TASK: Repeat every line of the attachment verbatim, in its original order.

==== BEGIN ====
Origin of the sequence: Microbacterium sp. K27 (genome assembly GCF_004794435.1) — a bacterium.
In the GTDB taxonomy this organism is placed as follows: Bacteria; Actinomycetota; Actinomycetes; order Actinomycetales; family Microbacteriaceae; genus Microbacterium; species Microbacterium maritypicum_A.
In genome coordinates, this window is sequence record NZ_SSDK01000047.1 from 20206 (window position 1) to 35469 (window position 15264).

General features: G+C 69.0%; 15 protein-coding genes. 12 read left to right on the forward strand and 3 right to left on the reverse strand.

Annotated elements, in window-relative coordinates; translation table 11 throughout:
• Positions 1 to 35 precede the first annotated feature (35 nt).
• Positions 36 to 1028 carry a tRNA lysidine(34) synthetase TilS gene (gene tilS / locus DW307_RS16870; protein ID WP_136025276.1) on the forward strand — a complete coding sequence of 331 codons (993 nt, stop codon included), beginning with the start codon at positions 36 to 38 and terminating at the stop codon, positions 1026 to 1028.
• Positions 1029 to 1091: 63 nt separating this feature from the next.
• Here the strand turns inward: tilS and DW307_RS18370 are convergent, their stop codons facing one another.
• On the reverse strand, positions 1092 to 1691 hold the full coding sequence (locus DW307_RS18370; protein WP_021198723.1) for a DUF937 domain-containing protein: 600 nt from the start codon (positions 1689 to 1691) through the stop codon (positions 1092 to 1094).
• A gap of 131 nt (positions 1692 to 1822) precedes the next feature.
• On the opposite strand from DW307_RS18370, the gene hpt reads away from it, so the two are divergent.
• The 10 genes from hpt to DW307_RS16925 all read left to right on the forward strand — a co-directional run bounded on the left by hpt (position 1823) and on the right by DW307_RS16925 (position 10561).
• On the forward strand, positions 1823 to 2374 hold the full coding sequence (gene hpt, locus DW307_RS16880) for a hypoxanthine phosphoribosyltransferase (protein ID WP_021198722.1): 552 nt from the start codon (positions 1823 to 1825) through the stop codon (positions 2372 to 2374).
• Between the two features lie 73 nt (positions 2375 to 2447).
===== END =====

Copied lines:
Origin of the sequence: Microbacterium sp. K27 (genome assembly GCF_004794435.1) — a bacterium.
In the GTDB taxonomy this organism is placed as follows: Bacteria; Actinomycetota; Actinomycetes; order Actinomycetales; family Microbacteriaceae; genus Microbacterium; species Microbacterium maritypicum_A.
In genome coordinates, this window is sequence record NZ_SSDK01000047.1 from 20206 (window position 1) to 35469 (window position 15264).

General features: G+C 69.0%; 15 protein-coding genes. 12 read left to right on the forward strand and 3 right to left on the reverse strand.

Annotated elements, in window-relative coordinates; translation table 11 throughout:
• Positions 1 to 35 precede the first annotated feature (35 nt).
• Positions 36 to 1028 carry a tRNA lysidine(34) synthetase TilS gene (gene tilS / locus DW307_RS16870; protein ID WP_136025276.1) on the forward strand — a complete coding sequence of 331 codons (993 nt, stop codon included), beginning with the start codon at positions 36 to 38 and terminating at the stop codon, positions 1026 to 1028.
• Positions 1029 to 1091: 63 nt separating this feature from the next.
• Here the strand turns inward: tilS and DW307_RS18370 are convergent, their stop codons facing one another.
• On the reverse strand, positions 1092 to 1691 hold the full coding sequence (locus DW307_RS18370; protein WP_021198723.1) for a DUF937 domain-containing protein: 600 nt from the start codon (positions 1689 to 1691) through the stop codon (positions 1092 to 1094).
• A gap of 131 nt (positions 1692 to 1822) precedes the next feature.
• On the opposite strand from DW307_RS18370, the gene hpt reads away from it, so the two are divergent.
• The 10 genes from hpt to DW307_RS16925 all read left to right on the forward strand — a co-directional run bounded on the left by hpt (position 1823) and on the right by DW307_RS16925 (position 10561).
• On the forward strand, positions 1823 to 2374 hold the full coding sequence (gene hpt, locus DW307_RS16880) for a hypoxanthine phosphoribosyltransferase (protein ID WP_021198722.1): 552 nt from the start codon (positions 1823 to 1825) through the stop codon (positions 2372 to 2374).
• Between the two features lie 73 nt (positions 2375 to 2447).